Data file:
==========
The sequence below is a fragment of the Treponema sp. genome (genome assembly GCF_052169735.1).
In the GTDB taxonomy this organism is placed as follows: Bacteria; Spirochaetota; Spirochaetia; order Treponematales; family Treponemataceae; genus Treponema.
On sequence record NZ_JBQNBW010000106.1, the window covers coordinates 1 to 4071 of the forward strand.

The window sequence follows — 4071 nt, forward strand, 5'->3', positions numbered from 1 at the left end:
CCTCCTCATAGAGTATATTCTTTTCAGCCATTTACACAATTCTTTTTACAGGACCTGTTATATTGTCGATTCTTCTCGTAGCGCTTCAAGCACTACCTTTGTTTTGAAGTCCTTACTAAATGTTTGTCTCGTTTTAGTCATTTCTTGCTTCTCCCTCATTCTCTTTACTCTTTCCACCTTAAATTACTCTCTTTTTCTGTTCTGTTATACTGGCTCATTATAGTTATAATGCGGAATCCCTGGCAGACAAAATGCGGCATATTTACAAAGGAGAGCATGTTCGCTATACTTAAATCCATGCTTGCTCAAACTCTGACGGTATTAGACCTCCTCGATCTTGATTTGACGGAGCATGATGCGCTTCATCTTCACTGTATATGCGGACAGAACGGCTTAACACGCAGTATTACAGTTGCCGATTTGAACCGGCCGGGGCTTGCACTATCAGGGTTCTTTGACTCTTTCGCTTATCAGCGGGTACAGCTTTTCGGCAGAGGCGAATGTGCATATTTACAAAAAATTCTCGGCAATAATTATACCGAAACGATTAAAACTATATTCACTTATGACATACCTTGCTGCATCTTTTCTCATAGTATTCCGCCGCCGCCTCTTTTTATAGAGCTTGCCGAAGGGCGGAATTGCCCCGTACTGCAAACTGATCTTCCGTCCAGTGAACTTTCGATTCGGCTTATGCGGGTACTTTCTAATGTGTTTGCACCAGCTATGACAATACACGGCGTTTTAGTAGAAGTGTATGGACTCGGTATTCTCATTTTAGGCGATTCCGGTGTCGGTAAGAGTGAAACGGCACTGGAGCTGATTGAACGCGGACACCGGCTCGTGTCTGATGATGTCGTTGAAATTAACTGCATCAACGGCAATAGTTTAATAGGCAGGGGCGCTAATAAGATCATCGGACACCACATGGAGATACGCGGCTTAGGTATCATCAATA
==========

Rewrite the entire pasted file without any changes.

The sequence below is a fragment of the Treponema sp. genome (genome assembly GCF_052169735.1).
In the GTDB taxonomy this organism is placed as follows: Bacteria; Spirochaetota; Spirochaetia; order Treponematales; family Treponemataceae; genus Treponema.
On sequence record NZ_JBQNBW010000106.1, the window covers coordinates 1 to 4071 of the forward strand.

The window sequence follows — 4071 nt, forward strand, 5'->3', positions numbered from 1 at the left end:
CCTCCTCATAGAGTATATTCTTTTCAGCCATTTACACAATTCTTTTTACAGGACCTGTTATATTGTCGATTCTTCTCGTAGCGCTTCAAGCACTACCTTTGTTTTGAAGTCCTTACTAAATGTTTGTCTCGTTTTAGTCATTTCTTGCTTCTCCCTCATTCTCTTTACTCTTTCCACCTTAAATTACTCTCTTTTTCTGTTCTGTTATACTGGCTCATTATAGTTATAATGCGGAATCCCTGGCAGACAAAATGCGGCATATTTACAAAGGAGAGCATGTTCGCTATACTTAAATCCATGCTTGCTCAAACTCTGACGGTATTAGACCTCCTCGATCTTGATTTGACGGAGCATGATGCGCTTCATCTTCACTGTATATGCGGACAGAACGGCTTAACACGCAGTATTACAGTTGCCGATTTGAACCGGCCGGGGCTTGCACTATCAGGGTTCTTTGACTCTTTCGCTTATCAGCGGGTACAGCTTTTCGGCAGAGGCGAATGTGCATATTTACAAAAAATTCTCGGCAATAATTATACCGAAACGATTAAAACTATATTCACTTATGACATACCTTGCTGCATCTTTTCTCATAGTATTCCGCCGCCGCCTCTTTTTATAGAGCTTGCCGAAGGGCGGAATTGCCCCGTACTGCAAACTGATCTTCCGTCCAGTGAACTTTCGATTCGGCTTATGCGGGTACTTTCTAATGTGTTTGCACCAGCTATGACAATACACGGCGTTTTAGTAGAAGTGTATGGACTCGGTATTCTCATTTTAGGCGATTCCGGTGTCGGTAAGAGTGAAACGGCACTGGAGCTGATTGAACGCGGACACCGGCTCGTGTCTGATGATGTCGTTGAAATTAACTGCATCAACGGCAATAGTTTAATAGGCAGGGGCGCTAATAAGATCATCGGACACCACATGGAGATACGCGGCTTAGGTATCATCAATA